It was Thursday afternoon, as she lay in a Washington state hospital bed recuperating from a cesarean section, when Asia Chapman’s phone started lighting up with Twitter and text notifications:
“I didn’t think it was real,” Chapman tells PEOPLE. “I was stunned. I thought, ‘Really?’ ”
(She had just given birth to a son on Wednesday, her third child, and tweeted her surprise at the overlap.)
Chapman is familiar to fans of the popular podcast under her maiden name, McClain, as an alleged alibi witness for Syed, who was convicted of murder in the 1999 death of his ex-girlfriend Hae Min Lee.
A former classmate of Syed’s and Lee’s, Chapman has long claimed she was in the library next to their high school with Syed during the time prosecutors say he murdered Lee.
But Syed’s original defense attorney never contacted Chapman about her claims, which Chapman reiterated in two letters she sent Syed days after his arrest. Chapman only discovered her relevance to his case after Serial creator Sarah Koenig contacted her in 2014.
In his order to grant Syed a new trial, Maryland Judge Martin P. Welch did not agree with Syed’s claim that his original attorney’s failure to investigate Chapman as a potential alibi witness constituted ineffective assistance of counsel – a reason to grant him a new trial.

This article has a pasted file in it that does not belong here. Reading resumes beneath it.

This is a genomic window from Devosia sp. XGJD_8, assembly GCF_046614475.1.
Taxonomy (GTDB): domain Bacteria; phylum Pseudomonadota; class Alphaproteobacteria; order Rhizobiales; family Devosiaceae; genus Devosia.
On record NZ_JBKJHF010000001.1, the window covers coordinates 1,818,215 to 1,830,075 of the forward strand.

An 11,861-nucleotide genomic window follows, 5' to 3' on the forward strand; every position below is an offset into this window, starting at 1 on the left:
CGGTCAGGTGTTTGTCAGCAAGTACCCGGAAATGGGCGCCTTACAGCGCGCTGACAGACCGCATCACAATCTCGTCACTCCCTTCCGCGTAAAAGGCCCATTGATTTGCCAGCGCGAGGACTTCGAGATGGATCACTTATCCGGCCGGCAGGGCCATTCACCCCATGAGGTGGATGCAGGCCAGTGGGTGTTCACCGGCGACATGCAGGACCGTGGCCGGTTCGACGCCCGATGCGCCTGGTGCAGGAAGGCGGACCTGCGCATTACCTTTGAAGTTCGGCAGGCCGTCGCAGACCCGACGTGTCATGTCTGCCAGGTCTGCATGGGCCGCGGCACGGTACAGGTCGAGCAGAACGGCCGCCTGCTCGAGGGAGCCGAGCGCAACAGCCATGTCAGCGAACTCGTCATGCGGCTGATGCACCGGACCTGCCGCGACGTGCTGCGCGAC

Welch did, however, agree with Syed’s claim that his original defense attorney’s failure to contact Chapman “fell below the standard of reasonable professional judgment.”
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The crux of Welch’s ruling were the cell phone records used to help convict Syed, and his original defense attorney’s failure to cross-examine the state’s cell tower expert. But Welch ordered Chapman’s testimony, during Syed’s February post-conviction hearing and in her 2015 sworn affidavit, be entered into the official court records.
“I’m grateful that my testimony is going to be part of the official record. It is of relevance, whereas all these years I didn’t think it had any relevance,” she tells PEOPLE. “That is very fulfilling.”
The chance that Syed, who was serving a life sentence for Lee’s death, may go free on bail, is “unbelievable,” Chapman says.
“That is crazy,” she says. “I can’t imagine what that would feel like for him or his family.”
(Syed’s brother Yusef told PEOPLE soon after the judge’s order, “We are happy and in shock still, We have waited 20 years for justice.”)
Syed’s attorney, C. Justin Brown, said Thursday he “doesn’t know” when Syed will get his new trial, where Chapman is expected to finally have her chance to testify. (She recently wrote a memoir about her experiences with the case.)
“As far as the retrial is concerned, I wouldn’t say ‘happy’ is the appropriate word,” Chapman says. “But I am pleased that all the information would be put out on the table.”